Figures, drawn from data published by NHS Improvement, which oversees health trusts, show the total spend on temporary staff last year was £2.9billion. Of this, analysts say 16 per cent goes to emergency departments, which equates to £1.27million a day. Dr Chris Moulton, vice president of the Royal College of Emergency Medicine, said: “These figures show Government interventions to try to avert the winter crisis have been too little too late. We know winter is coming every year.
The pioneering method takes thousands of images of developing embryos in incubators to select those most likely to lead to a live birth. The pictures, which are recorded every 10 to 20 minutes using time-lapse imaging, are fed into a computer which uses algorithms to rank the best eggs to select to be implanted. A study has found it boosts the number of IVF births by a quarter.
Raymond Horner, 84, a former postman from Bishop Auckland, County Durham, said he was “shouting in pure agony” in the A&E department at Darlington Memorial Hospital last week as staff struggled to cope with the number of patients and lack of available beds. His family said patients had to sit on the floor as they waited to be seen by staff just before New Year.
Muck Rack makes it simple to find people, tweets, or articles that mention any name, keyword, company, hashtag etc. We've compiled this guide to help you make the most of your search.
Selecting a term
Start searching tweets, articles from media outlets, articles mentioned in tweets, journalists'
names, titles and bios with some suggested searches:
Companies or Topics (e.g. iPhone, Microsoft)
Phrases (e.g. "cloud computing") — use quotes to keep the terms together
Twitter handles (e.g. @username) — returns those who have mentioned or replied to
Names (e.g. "David Pogue")
Hashtags (e.g. #sxsw, #london2012)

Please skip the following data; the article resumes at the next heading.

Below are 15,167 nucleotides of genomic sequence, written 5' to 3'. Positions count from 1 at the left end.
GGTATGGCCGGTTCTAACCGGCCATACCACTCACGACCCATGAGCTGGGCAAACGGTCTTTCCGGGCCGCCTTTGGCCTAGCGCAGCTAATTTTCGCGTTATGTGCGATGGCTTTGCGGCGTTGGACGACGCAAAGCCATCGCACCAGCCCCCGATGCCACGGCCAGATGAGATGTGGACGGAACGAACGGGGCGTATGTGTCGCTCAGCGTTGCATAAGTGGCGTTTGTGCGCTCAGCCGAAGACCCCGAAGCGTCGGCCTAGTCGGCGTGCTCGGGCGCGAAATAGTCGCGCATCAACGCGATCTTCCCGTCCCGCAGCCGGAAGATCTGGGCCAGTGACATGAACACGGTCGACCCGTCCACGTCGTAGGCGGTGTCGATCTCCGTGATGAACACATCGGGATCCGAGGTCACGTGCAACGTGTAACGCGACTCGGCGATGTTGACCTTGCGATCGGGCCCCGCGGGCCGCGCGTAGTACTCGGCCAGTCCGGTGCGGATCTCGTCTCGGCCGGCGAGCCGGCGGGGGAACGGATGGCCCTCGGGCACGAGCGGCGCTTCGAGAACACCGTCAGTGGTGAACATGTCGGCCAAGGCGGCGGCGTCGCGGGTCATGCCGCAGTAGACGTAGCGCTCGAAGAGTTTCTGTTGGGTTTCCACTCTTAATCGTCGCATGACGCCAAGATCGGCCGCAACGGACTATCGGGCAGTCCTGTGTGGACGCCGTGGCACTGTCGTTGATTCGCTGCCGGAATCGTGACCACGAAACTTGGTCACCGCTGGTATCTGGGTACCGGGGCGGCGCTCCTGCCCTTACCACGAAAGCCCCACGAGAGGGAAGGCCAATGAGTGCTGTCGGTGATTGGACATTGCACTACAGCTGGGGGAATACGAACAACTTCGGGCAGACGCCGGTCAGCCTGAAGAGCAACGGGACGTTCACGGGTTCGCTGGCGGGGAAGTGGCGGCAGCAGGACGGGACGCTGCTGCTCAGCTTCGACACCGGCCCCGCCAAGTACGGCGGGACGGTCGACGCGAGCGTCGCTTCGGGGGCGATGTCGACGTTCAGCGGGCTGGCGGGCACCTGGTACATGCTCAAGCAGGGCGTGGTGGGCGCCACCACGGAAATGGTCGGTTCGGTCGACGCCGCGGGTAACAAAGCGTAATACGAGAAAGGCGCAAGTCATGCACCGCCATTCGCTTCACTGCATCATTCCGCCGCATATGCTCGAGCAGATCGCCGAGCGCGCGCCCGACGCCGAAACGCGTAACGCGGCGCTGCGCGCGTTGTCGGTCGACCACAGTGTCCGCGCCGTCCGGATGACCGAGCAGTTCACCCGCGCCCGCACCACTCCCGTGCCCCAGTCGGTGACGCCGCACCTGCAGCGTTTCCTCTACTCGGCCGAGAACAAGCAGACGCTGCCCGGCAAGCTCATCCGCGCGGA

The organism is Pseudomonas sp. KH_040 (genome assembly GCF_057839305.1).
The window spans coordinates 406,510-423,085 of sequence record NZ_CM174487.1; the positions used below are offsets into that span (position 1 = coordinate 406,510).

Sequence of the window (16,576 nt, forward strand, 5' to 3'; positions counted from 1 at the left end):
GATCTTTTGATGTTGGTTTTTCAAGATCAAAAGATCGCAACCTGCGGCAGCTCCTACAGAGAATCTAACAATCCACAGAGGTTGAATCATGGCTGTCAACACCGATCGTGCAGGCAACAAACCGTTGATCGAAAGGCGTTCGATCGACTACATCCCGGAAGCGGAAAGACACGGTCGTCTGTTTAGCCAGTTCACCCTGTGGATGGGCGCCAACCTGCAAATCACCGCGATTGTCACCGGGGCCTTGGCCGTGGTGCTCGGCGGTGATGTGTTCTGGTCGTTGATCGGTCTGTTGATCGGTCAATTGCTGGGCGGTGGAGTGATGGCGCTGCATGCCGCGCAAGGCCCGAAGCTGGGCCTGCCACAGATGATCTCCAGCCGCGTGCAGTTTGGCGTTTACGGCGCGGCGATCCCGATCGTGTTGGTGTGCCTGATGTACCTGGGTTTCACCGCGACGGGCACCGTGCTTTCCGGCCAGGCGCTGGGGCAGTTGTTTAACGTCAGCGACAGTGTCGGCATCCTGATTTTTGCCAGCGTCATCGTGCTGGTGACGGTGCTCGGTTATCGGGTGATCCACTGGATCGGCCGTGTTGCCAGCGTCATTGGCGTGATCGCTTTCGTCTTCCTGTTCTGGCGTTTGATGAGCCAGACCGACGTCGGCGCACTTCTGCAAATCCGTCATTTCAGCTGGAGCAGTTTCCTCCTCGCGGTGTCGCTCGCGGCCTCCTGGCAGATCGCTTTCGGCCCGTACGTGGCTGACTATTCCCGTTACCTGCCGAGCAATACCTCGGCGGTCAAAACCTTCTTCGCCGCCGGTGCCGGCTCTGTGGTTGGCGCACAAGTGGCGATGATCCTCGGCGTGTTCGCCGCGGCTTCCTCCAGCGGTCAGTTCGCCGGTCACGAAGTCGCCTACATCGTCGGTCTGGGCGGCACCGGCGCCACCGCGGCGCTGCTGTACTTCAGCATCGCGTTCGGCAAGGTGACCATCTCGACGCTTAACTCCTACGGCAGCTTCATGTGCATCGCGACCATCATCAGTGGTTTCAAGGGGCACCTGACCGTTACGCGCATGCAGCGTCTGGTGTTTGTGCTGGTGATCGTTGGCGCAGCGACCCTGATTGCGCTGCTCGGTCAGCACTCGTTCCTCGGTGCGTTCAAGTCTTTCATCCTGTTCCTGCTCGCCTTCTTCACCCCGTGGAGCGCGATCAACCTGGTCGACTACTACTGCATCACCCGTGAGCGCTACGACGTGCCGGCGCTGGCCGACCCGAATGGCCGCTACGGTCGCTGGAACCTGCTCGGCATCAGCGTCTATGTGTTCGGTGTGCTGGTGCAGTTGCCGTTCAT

Bio details (e.g. vegan, Olympics, father)
Muck Rack's Advanced Search allows for many boolean operators.
Find results that mention multiple specified terms, use AND or
+. For example, ensure each result contains both Elon Musk and Mark Zuckerberg by
searching Musk AND Zuckerberg or Musk + Zuckerberg.
Use the operators OR or , to broaden your search when you'd like either of
multiple terms to appear in results. (This is the default behavior of our search when no operators
are used). For example, results will contain either cake or cookie by searching cake OR cookie or cake,cookie
Use NOT or - to subtract results from your search. For
example, searching Disney will yield results about the Walt Disney Company as well as Walt Disney
World Resort. To exclude mentions of Disney World, search for Disney -World or Disney
When using one of these operators with a phrase, enclose it in quotation marks. For example, you can
find results about smartphones excluding Apple's iPhone 4S by searching smartphone -"iPhone
Exact case matching or punctuation
If you're searching for a brand name or keyword that relies on specific punctuation marks or capitalization, you can
find results that match your exact query by adding matchcase: before the keyword you're searching for, like matchcase:E*TRADE .
Use parentheses to separate multiple
boolean phrases. For example, to find journalists talking about having fun in Disney World or
Disneyland, search for ("disney world" OR disneyland) AND fun.
An asterisk can be used to search for any variation of a root word truncated by the asterisk. For example, searching for admin* will return results for administrator, administration, administer, administered, etc.
A near operator is an AND operator where you can control the distance between the words. You can vary the distance the near operation uses by adding a forward slash and number (between 0-99) such as strawberries NEAR/10 "whipped cream", which means the strawberries must exist within 10 words of "whipped cream".